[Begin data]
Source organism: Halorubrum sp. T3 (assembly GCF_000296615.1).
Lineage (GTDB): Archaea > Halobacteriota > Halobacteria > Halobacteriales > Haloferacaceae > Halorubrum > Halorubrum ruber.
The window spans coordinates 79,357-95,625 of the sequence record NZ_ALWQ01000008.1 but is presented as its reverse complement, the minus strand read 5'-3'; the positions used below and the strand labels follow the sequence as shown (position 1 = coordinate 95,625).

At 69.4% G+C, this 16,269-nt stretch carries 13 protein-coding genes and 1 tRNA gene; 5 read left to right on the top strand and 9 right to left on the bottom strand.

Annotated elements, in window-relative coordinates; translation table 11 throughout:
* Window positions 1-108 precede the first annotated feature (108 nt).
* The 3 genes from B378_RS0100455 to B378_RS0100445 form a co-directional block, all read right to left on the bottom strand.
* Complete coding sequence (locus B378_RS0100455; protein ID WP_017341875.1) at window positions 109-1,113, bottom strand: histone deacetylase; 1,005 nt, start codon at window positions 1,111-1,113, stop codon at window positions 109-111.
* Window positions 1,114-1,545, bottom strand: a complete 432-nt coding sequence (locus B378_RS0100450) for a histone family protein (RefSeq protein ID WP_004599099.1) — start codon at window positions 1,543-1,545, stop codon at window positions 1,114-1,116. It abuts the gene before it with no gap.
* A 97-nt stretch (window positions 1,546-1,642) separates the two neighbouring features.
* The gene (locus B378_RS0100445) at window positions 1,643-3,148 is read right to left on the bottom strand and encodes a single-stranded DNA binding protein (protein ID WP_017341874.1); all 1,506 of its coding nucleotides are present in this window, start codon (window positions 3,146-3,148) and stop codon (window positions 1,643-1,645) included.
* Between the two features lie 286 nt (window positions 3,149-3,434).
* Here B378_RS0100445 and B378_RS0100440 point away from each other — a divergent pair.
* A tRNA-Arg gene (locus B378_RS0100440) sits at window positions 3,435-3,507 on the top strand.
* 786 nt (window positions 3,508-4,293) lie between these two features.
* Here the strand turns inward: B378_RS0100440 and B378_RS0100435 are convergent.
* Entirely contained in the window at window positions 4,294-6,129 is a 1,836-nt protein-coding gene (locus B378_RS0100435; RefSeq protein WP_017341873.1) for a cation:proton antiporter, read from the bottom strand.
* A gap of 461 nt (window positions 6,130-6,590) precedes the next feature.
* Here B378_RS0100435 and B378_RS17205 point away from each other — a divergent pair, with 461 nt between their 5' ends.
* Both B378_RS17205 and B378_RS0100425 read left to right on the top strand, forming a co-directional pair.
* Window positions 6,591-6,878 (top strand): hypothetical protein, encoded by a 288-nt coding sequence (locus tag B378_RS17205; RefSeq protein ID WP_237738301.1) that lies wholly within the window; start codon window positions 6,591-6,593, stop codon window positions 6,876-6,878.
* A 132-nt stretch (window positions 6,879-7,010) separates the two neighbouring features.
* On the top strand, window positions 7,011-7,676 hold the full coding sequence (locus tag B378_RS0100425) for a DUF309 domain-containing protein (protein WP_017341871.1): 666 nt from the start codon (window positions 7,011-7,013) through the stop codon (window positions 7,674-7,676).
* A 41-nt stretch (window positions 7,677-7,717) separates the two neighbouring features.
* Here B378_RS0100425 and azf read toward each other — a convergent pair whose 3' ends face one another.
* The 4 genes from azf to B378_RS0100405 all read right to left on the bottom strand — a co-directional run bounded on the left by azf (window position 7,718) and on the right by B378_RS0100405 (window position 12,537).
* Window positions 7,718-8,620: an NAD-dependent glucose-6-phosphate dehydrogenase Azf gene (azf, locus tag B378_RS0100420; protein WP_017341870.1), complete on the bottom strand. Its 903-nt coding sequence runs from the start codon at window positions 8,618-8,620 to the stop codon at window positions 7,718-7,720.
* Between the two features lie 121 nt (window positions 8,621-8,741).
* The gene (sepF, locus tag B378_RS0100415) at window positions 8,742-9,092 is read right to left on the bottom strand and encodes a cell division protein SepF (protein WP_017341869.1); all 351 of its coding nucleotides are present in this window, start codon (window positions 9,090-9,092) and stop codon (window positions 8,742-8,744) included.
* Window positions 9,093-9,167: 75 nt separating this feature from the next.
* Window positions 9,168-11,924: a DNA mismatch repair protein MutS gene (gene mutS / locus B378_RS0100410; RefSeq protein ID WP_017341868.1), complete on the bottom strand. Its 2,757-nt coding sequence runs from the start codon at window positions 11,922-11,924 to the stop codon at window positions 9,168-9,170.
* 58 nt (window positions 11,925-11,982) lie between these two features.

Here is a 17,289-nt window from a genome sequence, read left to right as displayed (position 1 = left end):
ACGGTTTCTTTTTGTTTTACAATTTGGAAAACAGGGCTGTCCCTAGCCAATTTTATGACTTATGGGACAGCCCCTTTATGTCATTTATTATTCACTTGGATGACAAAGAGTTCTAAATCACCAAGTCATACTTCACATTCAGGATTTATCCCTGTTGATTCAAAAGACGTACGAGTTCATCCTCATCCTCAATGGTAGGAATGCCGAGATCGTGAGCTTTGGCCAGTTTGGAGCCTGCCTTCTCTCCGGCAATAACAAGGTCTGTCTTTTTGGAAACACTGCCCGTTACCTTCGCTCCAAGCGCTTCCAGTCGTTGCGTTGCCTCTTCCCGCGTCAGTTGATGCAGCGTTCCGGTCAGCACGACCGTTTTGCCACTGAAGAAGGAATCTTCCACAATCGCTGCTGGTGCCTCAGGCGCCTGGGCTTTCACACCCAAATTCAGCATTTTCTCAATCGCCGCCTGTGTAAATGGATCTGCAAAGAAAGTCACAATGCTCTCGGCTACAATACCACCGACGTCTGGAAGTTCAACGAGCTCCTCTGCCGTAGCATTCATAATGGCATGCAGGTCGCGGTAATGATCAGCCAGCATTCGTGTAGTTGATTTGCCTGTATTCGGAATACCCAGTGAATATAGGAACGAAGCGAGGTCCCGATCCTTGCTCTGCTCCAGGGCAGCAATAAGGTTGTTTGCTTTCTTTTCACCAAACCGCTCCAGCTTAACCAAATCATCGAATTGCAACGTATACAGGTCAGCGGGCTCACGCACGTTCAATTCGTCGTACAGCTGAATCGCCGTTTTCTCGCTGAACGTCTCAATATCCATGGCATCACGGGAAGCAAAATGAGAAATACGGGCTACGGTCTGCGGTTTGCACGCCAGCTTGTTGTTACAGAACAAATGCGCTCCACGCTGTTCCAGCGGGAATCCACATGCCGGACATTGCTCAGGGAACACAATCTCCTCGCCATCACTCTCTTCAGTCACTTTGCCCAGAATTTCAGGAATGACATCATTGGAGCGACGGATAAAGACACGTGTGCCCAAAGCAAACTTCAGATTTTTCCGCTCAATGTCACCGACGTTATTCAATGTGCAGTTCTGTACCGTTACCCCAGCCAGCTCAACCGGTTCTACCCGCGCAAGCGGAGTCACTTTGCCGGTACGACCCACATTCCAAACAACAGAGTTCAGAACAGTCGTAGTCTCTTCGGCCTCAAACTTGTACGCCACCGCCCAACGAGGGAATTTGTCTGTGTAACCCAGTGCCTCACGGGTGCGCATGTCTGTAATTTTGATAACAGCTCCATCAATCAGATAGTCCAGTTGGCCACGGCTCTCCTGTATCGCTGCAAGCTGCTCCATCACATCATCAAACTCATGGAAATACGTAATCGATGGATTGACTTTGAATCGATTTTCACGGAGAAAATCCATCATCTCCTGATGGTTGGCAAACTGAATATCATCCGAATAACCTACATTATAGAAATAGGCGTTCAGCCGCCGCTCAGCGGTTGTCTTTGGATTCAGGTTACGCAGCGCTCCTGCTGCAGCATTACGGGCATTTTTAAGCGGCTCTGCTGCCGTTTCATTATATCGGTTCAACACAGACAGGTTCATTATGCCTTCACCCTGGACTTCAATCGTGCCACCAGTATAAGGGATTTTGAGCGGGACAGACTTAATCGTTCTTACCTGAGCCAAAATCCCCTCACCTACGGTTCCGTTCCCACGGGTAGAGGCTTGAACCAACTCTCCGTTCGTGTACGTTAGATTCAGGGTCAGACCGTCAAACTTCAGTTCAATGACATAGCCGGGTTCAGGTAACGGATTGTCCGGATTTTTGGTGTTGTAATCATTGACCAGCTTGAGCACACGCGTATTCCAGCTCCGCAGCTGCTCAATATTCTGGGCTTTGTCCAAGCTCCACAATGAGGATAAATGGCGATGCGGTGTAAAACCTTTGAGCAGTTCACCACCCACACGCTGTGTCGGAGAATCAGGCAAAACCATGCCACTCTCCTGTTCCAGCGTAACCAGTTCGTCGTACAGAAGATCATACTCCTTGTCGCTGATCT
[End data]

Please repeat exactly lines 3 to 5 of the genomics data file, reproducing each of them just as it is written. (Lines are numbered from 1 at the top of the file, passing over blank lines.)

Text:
The window spans coordinates 79,357-95,625 of the sequence record NZ_ALWQ01000008.1 but is presented as its reverse complement, the minus strand read 5'-3'; the positions used below and the strand labels follow the sequence as shown (position 1 = coordinate 95,625).

At 69.4% G+C, this 16,269-nt stretch carries 13 protein-coding genes and 1 tRNA gene; 5 read left to right on the top strand and 9 right to left on the bottom strand.

Annotated elements, in window-relative coordinates; translation table 11 throughout: